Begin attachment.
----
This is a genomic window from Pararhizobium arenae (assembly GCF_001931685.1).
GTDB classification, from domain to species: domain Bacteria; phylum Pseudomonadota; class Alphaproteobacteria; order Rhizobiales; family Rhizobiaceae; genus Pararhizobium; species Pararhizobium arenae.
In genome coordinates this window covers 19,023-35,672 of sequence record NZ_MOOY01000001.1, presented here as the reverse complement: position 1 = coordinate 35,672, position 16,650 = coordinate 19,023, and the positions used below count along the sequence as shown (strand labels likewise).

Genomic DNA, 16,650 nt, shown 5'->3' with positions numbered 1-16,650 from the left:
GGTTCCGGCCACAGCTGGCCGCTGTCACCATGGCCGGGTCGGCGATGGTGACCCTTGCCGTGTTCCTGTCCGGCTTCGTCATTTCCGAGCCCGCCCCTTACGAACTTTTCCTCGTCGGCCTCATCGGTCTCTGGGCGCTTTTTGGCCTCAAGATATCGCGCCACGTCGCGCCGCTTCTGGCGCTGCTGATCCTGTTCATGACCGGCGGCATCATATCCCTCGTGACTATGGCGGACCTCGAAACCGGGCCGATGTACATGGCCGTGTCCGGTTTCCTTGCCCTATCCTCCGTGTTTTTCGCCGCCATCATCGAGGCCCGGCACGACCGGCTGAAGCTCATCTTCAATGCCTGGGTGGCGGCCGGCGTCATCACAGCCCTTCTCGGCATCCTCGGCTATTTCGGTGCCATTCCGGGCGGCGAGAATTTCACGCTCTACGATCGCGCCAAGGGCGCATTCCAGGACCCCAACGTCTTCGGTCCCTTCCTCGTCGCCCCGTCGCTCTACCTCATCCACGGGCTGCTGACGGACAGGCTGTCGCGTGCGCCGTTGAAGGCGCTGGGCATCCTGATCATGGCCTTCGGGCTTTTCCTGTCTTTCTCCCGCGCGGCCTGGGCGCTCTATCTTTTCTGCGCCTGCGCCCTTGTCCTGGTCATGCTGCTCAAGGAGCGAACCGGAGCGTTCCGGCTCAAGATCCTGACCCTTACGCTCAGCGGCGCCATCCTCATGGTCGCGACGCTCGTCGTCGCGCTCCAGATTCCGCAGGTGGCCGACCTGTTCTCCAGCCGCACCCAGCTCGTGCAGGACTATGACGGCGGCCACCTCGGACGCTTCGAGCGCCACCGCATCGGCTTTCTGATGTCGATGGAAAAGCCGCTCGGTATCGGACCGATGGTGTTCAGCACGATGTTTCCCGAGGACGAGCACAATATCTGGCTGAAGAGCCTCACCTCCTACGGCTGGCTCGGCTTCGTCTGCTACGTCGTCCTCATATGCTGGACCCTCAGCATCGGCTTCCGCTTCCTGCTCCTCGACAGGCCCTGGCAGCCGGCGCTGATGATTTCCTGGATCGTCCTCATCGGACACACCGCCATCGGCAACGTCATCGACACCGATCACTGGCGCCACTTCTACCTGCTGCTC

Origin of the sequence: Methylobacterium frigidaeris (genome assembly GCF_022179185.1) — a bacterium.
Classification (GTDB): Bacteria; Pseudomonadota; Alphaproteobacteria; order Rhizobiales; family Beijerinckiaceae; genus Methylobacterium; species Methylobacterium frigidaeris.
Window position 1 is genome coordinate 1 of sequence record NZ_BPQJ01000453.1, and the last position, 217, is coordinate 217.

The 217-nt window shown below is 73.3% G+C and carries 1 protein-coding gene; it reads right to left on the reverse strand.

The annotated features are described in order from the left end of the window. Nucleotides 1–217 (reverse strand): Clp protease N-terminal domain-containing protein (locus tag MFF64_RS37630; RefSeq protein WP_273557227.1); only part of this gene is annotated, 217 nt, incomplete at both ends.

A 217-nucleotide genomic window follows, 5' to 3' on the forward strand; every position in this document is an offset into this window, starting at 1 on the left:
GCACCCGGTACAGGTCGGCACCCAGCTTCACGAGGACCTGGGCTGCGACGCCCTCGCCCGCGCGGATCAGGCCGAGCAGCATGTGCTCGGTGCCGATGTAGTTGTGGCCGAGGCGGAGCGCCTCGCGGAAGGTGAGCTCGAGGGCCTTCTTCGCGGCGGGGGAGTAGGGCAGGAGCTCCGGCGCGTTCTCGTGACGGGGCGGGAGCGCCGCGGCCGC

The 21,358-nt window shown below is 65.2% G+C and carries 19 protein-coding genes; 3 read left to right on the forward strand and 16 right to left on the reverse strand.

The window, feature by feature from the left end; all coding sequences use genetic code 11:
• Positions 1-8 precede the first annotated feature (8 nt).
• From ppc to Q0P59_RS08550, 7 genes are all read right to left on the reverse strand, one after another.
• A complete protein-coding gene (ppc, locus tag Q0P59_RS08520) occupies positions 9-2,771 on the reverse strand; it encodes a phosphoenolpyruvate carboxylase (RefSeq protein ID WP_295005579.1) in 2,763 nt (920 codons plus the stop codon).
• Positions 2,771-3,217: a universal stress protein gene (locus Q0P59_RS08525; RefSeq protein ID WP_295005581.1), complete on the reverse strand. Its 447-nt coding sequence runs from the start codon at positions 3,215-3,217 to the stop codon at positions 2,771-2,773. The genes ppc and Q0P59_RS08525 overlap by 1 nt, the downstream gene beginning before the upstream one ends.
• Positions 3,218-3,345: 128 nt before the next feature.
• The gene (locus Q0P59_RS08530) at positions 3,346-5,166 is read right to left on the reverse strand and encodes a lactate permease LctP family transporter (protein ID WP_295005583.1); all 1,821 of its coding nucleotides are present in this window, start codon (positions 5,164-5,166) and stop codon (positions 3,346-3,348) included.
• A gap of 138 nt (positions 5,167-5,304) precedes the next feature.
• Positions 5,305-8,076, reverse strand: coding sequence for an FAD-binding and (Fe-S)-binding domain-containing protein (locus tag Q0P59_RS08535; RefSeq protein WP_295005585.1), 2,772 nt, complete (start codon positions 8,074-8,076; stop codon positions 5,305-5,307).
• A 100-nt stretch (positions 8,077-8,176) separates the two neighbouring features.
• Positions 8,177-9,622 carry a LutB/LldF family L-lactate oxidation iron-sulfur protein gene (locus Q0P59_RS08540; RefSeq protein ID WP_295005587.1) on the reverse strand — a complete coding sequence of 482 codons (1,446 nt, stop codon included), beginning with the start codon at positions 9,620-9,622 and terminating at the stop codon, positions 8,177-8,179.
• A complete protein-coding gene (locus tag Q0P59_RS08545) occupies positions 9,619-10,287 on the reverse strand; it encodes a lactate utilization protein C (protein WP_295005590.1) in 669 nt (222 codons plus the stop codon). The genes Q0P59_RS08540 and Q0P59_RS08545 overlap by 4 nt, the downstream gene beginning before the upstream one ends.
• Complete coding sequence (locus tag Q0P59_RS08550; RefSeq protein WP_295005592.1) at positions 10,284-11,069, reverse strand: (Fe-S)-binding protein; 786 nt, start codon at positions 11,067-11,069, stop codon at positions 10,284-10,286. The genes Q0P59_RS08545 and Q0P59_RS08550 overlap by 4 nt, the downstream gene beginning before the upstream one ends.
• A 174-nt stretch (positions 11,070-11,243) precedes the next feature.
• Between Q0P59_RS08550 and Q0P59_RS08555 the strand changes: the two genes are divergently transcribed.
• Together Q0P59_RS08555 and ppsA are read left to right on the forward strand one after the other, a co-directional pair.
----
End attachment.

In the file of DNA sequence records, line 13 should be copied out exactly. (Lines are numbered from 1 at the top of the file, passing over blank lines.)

The 21,358-nt window shown below is 65.2% G+C and carries 19 protein-coding genes; 3 read left to right on the forward strand and 16 right to left on the reverse strand.